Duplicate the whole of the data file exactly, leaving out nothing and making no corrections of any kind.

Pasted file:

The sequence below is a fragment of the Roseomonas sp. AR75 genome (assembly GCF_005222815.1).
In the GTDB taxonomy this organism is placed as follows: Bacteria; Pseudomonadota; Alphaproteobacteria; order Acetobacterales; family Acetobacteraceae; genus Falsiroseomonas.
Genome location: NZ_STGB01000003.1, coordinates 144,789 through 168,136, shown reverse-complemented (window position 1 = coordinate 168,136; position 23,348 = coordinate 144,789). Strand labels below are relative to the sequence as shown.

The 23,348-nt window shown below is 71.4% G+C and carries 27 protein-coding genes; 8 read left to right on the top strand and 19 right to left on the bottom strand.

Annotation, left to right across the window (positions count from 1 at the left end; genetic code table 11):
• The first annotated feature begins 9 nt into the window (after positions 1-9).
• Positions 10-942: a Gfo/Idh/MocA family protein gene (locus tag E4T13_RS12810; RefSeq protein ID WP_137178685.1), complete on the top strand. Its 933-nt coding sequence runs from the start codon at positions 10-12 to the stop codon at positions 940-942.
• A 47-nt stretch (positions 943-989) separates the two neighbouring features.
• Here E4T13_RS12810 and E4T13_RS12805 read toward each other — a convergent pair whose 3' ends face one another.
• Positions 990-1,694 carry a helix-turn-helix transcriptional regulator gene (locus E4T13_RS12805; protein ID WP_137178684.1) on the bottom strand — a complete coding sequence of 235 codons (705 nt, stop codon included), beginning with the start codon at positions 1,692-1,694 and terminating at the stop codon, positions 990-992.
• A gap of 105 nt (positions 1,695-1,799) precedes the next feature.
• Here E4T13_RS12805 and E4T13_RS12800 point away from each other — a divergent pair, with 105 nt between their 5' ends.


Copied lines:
The sequence below is a fragment of the Roseomonas sp. AR75 genome (assembly GCF_005222815.1).
In the GTDB taxonomy this organism is placed as follows: Bacteria; Pseudomonadota; Alphaproteobacteria; order Acetobacterales; family Acetobacteraceae; genus Falsiroseomonas.
Genome location: NZ_STGB01000003.1, coordinates 144,789 through 168,136, shown reverse-complemented (window position 1 = coordinate 168,136; position 23,348 = coordinate 144,789). Strand labels below are relative to the sequence as shown.

The 23,348-nt window shown below is 71.4% G+C and carries 27 protein-coding genes; 8 read left to right on the top strand and 19 right to left on the bottom strand.

Annotation, left to right across the window (positions count from 1 at the left end; genetic code table 11):
• The first annotated feature begins 9 nt into the window (after positions 1-9).
• Positions 10-942: a Gfo/Idh/MocA family protein gene (locus tag E4T13_RS12810; RefSeq protein ID WP_137178685.1), complete on the top strand. Its 933-nt coding sequence runs from the start codon at positions 10-12 to the stop codon at positions 940-942.
• A 47-nt stretch (positions 943-989) separates the two neighbouring features.
• Here E4T13_RS12810 and E4T13_RS12805 read toward each other — a convergent pair whose 3' ends face one another.
• Positions 990-1,694 carry a helix-turn-helix transcriptional regulator gene (locus E4T13_RS12805; protein ID WP_137178684.1) on the bottom strand — a complete coding sequence of 235 codons (705 nt, stop codon included), beginning with the start codon at positions 1,692-1,694 and terminating at the stop codon, positions 990-992.
• A gap of 105 nt (positions 1,695-1,799) precedes the next feature.
• Here E4T13_RS12805 and E4T13_RS12800 point away from each other — a divergent pair, with 105 nt between their 5' ends.